Hebrides islands of Scotland's west coast. In that area, once known as the kingdom of Dalriada, McCrimmons evolved as a nickname for a person noted as a guardian. The name, which is Mac Cruimein in Gaelic, is derived from the Old Norse Hromund, which means famed protector.
Early Origins of the McCrimmons family
Skye, where they were hereditary Pipers to the MacLeods of Dunvegan and founded the famous College of Piping, the most celebrated of its kind in the world. They were said to be the greatest Pipers of all Gaeldom.
Early History of the McCrimmons family
Another 195 words (14 lines of text) covering the years 153 and 1533 are included under the topic Early McCrimmons History in all our PDF Extended History products and printed products wherever possible.
McCrimmons Spelling Variations
spelling variations appear in records of early Scottish names. McCrimmons has appeared as MacCrimmon, MacRimmon, MacCrummen, MacCrummin, Crimmon, Crimmons, Crimmin and many more.
Early Notables of the McCrimmons family (pre 1700)
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Migration of the McCrimmons family to the New World and Oceana
Ancestors of many of the Dalriadan families who crossed the Atlantic still live along the east coast of the United States and Canada. Some Scottish settlers arrived in Canada during the American War of Independence as United Empire Loyalists, while others stayed south to fight for a new nation. The descendants of Scottish settlers in both countries began to rediscover their heritage in the 19th and 20th centuries through Clan societies and highland games. An inquiry into the early roots of North American families has revealed a number of immigrants bearing the name McCrimmons or a variant listed above: Donald MacCrimmon, who arrived in Philadelphia in 1847; W. Crimmond arrived in New York in 1822; John Crimmin arrived in Philadelphia in 1861.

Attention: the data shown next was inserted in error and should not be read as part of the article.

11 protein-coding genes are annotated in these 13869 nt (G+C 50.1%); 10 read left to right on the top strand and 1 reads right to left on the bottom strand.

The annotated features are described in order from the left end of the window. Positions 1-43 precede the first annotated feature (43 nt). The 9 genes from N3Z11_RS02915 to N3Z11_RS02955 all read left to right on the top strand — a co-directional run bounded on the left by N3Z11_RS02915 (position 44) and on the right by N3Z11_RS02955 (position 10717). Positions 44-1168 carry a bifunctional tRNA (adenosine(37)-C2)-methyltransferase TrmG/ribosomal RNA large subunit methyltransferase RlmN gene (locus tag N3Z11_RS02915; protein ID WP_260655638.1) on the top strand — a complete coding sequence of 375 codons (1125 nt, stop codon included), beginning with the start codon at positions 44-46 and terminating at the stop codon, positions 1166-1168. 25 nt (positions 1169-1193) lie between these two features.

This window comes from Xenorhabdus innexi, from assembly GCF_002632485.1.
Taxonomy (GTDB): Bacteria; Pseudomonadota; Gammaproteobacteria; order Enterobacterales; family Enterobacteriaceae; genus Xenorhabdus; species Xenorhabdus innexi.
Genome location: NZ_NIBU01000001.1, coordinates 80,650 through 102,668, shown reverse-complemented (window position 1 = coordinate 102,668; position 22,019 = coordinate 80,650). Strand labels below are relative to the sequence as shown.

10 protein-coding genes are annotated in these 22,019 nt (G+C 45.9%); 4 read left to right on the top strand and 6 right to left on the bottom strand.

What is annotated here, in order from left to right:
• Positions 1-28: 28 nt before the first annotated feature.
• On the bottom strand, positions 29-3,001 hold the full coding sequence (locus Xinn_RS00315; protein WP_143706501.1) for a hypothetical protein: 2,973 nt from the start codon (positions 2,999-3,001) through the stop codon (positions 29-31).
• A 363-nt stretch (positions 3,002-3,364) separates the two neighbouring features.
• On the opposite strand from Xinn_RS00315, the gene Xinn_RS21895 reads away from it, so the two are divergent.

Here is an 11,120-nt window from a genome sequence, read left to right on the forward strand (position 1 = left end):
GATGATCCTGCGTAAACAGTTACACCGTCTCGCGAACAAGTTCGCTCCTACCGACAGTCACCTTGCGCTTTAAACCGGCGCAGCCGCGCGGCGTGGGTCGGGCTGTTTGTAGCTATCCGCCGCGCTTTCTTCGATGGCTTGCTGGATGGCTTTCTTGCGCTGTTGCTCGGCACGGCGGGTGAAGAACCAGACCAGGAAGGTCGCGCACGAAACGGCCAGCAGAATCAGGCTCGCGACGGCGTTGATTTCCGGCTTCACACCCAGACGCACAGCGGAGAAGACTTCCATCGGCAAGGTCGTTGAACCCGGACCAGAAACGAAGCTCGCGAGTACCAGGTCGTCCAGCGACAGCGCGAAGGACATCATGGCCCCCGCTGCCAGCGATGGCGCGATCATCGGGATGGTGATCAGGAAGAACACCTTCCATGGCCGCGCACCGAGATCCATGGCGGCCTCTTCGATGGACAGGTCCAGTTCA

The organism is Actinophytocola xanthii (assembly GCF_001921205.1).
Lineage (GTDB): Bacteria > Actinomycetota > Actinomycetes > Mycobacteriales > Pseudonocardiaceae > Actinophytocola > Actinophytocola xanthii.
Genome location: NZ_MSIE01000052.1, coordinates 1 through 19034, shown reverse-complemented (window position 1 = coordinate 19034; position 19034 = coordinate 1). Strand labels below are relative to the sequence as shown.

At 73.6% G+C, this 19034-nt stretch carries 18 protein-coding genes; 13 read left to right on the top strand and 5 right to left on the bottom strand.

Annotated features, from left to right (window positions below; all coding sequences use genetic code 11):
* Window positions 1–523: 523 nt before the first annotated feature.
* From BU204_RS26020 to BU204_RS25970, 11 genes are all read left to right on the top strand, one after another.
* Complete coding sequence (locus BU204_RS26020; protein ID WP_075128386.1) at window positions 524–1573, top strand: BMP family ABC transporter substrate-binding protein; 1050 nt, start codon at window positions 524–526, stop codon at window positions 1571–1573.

The McCrimmons Motto
The motto was originally a war cry or slogan. Mottoes first began to be shown with arms in the 14th and 15th centuries, but were not in general use until the 17th century. Thus the oldest coats of arms generally do not include a motto. Mottoes seldom form part of the grant of arms: Under most heraldic authorities, a motto is an optional component of the coat of arms, and can be added to or changed at will; many families have chosen not to display a motto.
Motto: Permitte caetera divis
Motto Translation: Leave the rest to the Gods.
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